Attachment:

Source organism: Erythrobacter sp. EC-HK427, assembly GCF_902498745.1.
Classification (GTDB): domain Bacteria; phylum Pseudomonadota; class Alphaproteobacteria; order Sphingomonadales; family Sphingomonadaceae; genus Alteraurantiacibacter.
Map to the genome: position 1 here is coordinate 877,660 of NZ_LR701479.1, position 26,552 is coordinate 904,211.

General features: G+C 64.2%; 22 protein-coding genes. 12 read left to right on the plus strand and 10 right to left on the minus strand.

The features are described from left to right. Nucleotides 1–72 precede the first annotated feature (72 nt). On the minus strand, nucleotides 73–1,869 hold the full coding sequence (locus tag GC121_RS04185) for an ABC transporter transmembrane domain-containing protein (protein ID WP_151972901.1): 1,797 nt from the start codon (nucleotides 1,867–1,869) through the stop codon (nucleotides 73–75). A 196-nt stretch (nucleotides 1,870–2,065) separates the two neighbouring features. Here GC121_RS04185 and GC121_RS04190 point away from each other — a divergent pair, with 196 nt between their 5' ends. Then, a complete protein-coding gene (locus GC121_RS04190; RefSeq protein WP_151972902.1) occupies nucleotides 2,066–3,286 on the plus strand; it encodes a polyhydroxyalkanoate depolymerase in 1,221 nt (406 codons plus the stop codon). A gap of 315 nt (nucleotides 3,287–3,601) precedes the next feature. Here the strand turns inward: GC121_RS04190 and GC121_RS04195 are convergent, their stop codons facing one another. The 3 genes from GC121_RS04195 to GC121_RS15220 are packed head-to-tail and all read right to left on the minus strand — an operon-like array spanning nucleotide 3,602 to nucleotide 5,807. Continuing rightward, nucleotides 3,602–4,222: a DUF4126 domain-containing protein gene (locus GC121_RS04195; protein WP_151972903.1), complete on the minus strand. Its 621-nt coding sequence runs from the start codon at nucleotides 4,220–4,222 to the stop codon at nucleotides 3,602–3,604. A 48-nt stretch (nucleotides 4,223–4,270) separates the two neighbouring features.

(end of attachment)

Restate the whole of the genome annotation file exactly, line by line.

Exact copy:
Source organism: Erythrobacter sp. EC-HK427, assembly GCF_902498745.1.
Classification (GTDB): domain Bacteria; phylum Pseudomonadota; class Alphaproteobacteria; order Sphingomonadales; family Sphingomonadaceae; genus Alteraurantiacibacter.
Map to the genome: position 1 here is coordinate 877,660 of NZ_LR701479.1, position 26,552 is coordinate 904,211.

General features: G+C 64.2%; 22 protein-coding genes. 12 read left to right on the plus strand and 10 right to left on the minus strand.

The features are described from left to right. Nucleotides 1–72 precede the first annotated feature (72 nt). On the minus strand, nucleotides 73–1,869 hold the full coding sequence (locus tag GC121_RS04185) for an ABC transporter transmembrane domain-containing protein (protein ID WP_151972901.1): 1,797 nt from the start codon (nucleotides 1,867–1,869) through the stop codon (nucleotides 73–75). A 196-nt stretch (nucleotides 1,870–2,065) separates the two neighbouring features. Here GC121_RS04185 and GC121_RS04190 point away from each other — a divergent pair, with 196 nt between their 5' ends. Then, a complete protein-coding gene (locus GC121_RS04190; RefSeq protein WP_151972902.1) occupies nucleotides 2,066–3,286 on the plus strand; it encodes a polyhydroxyalkanoate depolymerase in 1,221 nt (406 codons plus the stop codon). A gap of 315 nt (nucleotides 3,287–3,601) precedes the next feature. Here the strand turns inward: GC121_RS04190 and GC121_RS04195 are convergent, their stop codons facing one another. The 3 genes from GC121_RS04195 to GC121_RS15220 are packed head-to-tail and all read right to left on the minus strand — an operon-like array spanning nucleotide 3,602 to nucleotide 5,807. Continuing rightward, nucleotides 3,602–4,222: a DUF4126 domain-containing protein gene (locus GC121_RS04195; protein WP_151972903.1), complete on the minus strand. Its 621-nt coding sequence runs from the start codon at nucleotides 4,220–4,222 to the stop codon at nucleotides 3,602–3,604. A 48-nt stretch (nucleotides 4,223–4,270) separates the two neighbouring features.